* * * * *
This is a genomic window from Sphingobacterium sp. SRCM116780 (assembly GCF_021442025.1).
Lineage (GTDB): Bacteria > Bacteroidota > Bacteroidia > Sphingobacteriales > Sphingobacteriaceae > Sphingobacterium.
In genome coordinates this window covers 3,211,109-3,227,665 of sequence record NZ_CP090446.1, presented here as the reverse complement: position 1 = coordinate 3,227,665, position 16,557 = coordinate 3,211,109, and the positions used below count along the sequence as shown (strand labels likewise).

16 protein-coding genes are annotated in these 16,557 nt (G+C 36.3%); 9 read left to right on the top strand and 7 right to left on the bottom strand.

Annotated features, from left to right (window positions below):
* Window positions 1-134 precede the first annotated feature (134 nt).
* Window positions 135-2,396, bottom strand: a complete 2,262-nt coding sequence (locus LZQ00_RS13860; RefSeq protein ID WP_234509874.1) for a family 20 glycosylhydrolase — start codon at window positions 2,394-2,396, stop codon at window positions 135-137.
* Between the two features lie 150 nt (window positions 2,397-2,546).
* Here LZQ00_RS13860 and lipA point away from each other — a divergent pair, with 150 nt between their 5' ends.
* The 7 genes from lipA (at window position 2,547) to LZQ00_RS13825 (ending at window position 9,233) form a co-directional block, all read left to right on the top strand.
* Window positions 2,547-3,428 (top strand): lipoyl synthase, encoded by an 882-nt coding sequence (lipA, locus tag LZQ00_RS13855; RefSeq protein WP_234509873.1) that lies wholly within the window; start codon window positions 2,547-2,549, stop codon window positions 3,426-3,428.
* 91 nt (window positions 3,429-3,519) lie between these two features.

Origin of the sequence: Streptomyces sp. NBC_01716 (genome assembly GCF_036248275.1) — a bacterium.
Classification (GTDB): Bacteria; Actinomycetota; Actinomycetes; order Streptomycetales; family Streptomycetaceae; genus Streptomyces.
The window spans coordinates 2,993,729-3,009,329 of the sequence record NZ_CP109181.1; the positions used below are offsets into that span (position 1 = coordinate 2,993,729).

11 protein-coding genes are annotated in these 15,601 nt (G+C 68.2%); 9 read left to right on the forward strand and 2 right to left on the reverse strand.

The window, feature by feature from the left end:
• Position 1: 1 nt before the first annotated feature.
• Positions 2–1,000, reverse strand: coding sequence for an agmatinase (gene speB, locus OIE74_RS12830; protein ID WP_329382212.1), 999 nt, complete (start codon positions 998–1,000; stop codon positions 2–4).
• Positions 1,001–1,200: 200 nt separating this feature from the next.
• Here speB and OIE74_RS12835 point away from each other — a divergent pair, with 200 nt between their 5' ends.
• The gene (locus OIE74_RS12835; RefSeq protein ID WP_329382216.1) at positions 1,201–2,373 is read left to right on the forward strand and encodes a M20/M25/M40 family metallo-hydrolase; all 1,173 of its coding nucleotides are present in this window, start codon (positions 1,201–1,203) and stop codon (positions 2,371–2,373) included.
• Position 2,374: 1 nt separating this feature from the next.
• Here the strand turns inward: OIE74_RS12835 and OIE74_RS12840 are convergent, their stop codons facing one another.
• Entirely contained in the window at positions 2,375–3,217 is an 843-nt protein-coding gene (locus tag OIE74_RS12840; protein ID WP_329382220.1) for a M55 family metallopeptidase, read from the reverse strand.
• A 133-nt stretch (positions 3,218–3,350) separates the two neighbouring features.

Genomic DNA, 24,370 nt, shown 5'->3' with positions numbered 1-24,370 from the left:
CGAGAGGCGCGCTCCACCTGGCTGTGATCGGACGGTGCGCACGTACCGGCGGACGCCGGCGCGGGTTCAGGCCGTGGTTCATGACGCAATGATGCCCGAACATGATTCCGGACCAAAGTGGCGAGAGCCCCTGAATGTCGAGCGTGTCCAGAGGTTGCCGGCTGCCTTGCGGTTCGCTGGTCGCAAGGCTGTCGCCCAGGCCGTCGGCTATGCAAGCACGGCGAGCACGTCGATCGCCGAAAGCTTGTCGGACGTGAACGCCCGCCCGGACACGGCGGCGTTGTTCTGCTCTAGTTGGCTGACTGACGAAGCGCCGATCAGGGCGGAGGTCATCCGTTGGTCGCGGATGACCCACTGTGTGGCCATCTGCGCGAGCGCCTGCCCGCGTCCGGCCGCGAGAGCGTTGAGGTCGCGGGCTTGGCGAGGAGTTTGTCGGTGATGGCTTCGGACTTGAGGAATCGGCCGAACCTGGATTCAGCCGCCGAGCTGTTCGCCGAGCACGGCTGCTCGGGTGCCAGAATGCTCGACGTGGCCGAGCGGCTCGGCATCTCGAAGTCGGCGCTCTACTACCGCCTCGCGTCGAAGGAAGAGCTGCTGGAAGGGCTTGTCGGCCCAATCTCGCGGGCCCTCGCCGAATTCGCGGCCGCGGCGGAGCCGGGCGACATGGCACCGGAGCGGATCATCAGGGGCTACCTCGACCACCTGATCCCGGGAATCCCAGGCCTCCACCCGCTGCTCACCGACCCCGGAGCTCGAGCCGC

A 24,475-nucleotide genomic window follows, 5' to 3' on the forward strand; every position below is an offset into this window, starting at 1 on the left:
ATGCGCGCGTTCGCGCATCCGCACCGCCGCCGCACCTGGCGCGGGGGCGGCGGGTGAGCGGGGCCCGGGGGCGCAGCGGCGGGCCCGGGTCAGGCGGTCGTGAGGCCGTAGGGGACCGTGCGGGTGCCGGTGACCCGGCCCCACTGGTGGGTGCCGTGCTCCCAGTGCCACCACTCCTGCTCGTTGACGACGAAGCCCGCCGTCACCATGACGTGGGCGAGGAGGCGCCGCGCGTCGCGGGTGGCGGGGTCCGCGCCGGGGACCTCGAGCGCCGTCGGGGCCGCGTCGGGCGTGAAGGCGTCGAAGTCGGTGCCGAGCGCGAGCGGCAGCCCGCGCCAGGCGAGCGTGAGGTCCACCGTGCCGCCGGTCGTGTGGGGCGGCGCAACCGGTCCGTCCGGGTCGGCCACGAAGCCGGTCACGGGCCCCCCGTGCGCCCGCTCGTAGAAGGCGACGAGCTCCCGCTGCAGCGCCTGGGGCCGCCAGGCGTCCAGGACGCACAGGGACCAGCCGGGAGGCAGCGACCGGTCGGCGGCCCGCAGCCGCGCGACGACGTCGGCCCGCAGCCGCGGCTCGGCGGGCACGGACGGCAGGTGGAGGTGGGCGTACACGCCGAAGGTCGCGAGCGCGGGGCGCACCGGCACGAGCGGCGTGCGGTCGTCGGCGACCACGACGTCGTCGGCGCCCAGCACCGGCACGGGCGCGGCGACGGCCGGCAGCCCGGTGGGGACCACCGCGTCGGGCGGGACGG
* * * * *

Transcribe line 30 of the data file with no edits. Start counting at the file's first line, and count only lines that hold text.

ATGCGCGCGTTCGCGCATCCGCACCGCCGCCGCACCTGGCGCGGGGGCGGCGGGTGAGCGGGGCCCGGGGGCGCAGCGGCGGGCCCGGGTCAGGCGGTCGTGAGGCCGTAGGGGACCGTGCGGGTGCCGGTGACCCGGCCCCACTGGTGGGTGCCGTGCTCCCAGTGCCACCACTCCTGCTCGTTGACGACGAAGCCCGCCGTCACCATGACGTGGGCGAGGAGGCGCCGCGCGTCGCGGGTGGCGGGGTCCGCGCCGGGGACCTCGAGCGCCGTCGGGGCCGCGTCGGGCGTGAAGGCGTCGAAGTCGGTGCCGAGCGCGAGCGGCAGCCCGCGCCAGGCGAGCGTGAGGTCCACCGTGCCGCCGGTCGTGTGGGGCGGCGCAACCGGTCCGTCCGGGTCGGCCACGAAGCCGGTCACGGGCCCCCCGTGCGCCCGCTCGTAGAAGGCGACGAGCTCCCGCTGCAGCGCCTGGGGCCGCCAGGCGTCCAGGACGCACAGGGACCAGCCGGGAGGCAGCGACCGGTCGGCGGCCCGCAGCCGCGCGACGACGTCGGCCCGCAGCCGCGGCTCGGCGGGCACGGACGGCAGGTGGAGGTGGGCGTACACGCCGAAGGTCGCGAGCGCGGGGCGCACCGGCACGAGCGGCGTGCGGTCGTCGGCGACCACGACGTCGTCGGCGCCCAGCACCGGCACGGGCGCGGCGACGGCCGGCAGCCCGGTGGGGACCACCGCGTCGGGCGGGACGG